Delivering on its Digital Single Market strategy, the Commission today adopted a set of initiatives and legislative proposals to place the EU at the forefront of internet connectivity, a pre-condition for the Digital Single Market to thrive.
As part of today's connectivity package, the Commission proposed:
- a set of new, non-binding connectivity targets for a competitive Digital Single Market by 2025;
- a new European Electronic Communications Code which merges four existing telecoms Directives (Framework, Authorisation, Access and Universal Service Directive);
- an updated Regulation on the Body of European Regulators of Electronic Communications (BEREC);
- a Regulation to support local communities in providing free public Wi-Fi to their citizens;
- an Action Plan to deploy 5G in the EU.
Who will benefit from the new connectivity package presented today?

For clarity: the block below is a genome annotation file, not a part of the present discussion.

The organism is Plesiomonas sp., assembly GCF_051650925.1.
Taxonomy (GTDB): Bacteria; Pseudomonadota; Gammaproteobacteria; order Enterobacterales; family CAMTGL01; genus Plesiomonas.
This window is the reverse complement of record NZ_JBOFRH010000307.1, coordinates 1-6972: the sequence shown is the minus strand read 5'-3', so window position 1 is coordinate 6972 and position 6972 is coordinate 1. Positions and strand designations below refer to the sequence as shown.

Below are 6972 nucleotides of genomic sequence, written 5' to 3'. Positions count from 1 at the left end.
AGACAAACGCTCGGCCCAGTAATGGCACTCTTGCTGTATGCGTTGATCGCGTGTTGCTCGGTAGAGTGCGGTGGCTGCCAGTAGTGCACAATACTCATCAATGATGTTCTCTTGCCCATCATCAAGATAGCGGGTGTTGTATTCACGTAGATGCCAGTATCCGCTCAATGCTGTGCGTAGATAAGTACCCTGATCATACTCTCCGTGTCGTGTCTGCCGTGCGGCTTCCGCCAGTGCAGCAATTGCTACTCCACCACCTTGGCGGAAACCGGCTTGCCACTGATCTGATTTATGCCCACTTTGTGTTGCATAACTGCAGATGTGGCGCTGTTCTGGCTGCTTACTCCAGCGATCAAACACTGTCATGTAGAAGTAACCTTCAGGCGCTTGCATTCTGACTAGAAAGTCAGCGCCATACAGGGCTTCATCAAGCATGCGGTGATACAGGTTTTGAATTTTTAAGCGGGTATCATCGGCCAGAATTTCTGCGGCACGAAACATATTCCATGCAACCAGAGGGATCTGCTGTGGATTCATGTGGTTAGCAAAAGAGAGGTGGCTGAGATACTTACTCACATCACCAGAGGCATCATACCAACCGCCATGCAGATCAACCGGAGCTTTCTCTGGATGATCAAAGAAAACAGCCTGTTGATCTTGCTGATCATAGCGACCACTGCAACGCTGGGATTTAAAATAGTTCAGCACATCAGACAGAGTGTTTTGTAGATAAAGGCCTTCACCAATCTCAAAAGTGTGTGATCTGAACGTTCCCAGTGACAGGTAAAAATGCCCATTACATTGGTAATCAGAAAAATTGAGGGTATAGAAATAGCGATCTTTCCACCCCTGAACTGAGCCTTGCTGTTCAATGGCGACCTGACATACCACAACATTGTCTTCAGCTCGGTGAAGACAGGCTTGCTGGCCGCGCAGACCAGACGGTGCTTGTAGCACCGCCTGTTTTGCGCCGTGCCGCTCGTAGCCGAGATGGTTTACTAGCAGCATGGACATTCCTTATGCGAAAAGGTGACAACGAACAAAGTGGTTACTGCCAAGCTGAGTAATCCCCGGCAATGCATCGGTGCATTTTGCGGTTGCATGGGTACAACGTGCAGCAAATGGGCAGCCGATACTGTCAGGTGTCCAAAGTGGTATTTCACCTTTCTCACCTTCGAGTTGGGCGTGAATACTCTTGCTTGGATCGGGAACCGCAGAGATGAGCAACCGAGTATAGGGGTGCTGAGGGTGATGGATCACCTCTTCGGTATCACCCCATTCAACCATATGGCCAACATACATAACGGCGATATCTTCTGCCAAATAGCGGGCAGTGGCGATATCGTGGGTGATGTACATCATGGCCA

Citizens: 80% of Europeans have a mobile phone and 50% a smartphone. 315 million Europeans use the internet every day. These figures are constantly growing. In the future, higher quality fixed and mobile broadband coverage will be needed to make sure many users can use online services in the same location – for example in airports or stadiums, business parks and public administrations, and to connect billions of objects, from cars to home appliances. It can also enable children to learn in a new way at school with virtual reality and allow doctors to perform remote surgery. It will improve the everyday life of all citizens and help develop innovative applications we do not even imagine yet. Today's package aims at making sure that the EU offers all Europeans - from farmers, teachers and researchers to entrepreneurs and creators – the best digital opportunities and lays the ground for Europe's digital future. The Commission proposes: